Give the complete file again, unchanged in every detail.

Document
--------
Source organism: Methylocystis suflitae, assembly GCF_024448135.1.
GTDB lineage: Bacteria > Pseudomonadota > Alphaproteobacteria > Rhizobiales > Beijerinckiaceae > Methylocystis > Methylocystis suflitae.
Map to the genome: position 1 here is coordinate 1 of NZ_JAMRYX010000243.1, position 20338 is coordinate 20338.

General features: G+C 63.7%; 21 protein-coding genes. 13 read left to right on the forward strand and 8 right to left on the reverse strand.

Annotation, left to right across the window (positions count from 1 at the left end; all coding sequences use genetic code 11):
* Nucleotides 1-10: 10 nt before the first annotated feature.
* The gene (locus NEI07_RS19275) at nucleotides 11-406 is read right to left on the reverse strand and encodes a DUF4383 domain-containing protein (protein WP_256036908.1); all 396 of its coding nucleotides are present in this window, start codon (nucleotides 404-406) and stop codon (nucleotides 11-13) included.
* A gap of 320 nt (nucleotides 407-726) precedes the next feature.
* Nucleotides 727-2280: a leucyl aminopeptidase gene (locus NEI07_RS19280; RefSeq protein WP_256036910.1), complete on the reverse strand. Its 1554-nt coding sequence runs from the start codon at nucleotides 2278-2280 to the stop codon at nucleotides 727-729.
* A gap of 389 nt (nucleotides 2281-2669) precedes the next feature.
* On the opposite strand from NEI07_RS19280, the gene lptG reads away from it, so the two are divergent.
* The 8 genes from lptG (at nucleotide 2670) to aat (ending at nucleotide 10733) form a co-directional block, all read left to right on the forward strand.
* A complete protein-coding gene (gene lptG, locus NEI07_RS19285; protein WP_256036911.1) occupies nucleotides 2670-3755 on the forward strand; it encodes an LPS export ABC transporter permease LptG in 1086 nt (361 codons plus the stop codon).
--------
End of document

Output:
Source organism: Methylocystis suflitae, assembly GCF_024448135.1.
GTDB lineage: Bacteria > Pseudomonadota > Alphaproteobacteria > Rhizobiales > Beijerinckiaceae > Methylocystis > Methylocystis suflitae.
Map to the genome: position 1 here is coordinate 1 of NZ_JAMRYX010000243.1, position 20338 is coordinate 20338.

General features: G+C 63.7%; 21 protein-coding genes. 13 read left to right on the forward strand and 8 right to left on the reverse strand.

Annotation, left to right across the window (positions count from 1 at the left end; all coding sequences use genetic code 11):
* Nucleotides 1-10: 10 nt before the first annotated feature.
* The gene (locus NEI07_RS19275) at nucleotides 11-406 is read right to left on the reverse strand and encodes a DUF4383 domain-containing protein (protein WP_256036908.1); all 396 of its coding nucleotides are present in this window, start codon (nucleotides 404-406) and stop codon (nucleotides 11-13) included.
* A gap of 320 nt (nucleotides 407-726) precedes the next feature.
* Nucleotides 727-2280: a leucyl aminopeptidase gene (locus NEI07_RS19280; RefSeq protein WP_256036910.1), complete on the reverse strand. Its 1554-nt coding sequence runs from the start codon at nucleotides 2278-2280 to the stop codon at nucleotides 727-729.
* A gap of 389 nt (nucleotides 2281-2669) precedes the next feature.
* On the opposite strand from NEI07_RS19280, the gene lptG reads away from it, so the two are divergent.
* The 8 genes from lptG (at nucleotide 2670) to aat (ending at nucleotide 10733) form a co-directional block, all read left to right on the forward strand.
* A complete protein-coding gene (gene lptG, locus NEI07_RS19285; protein WP_256036911.1) occupies nucleotides 2670-3755 on the forward strand; it encodes an LPS export ABC transporter permease LptG in 1086 nt (361 codons plus the stop codon).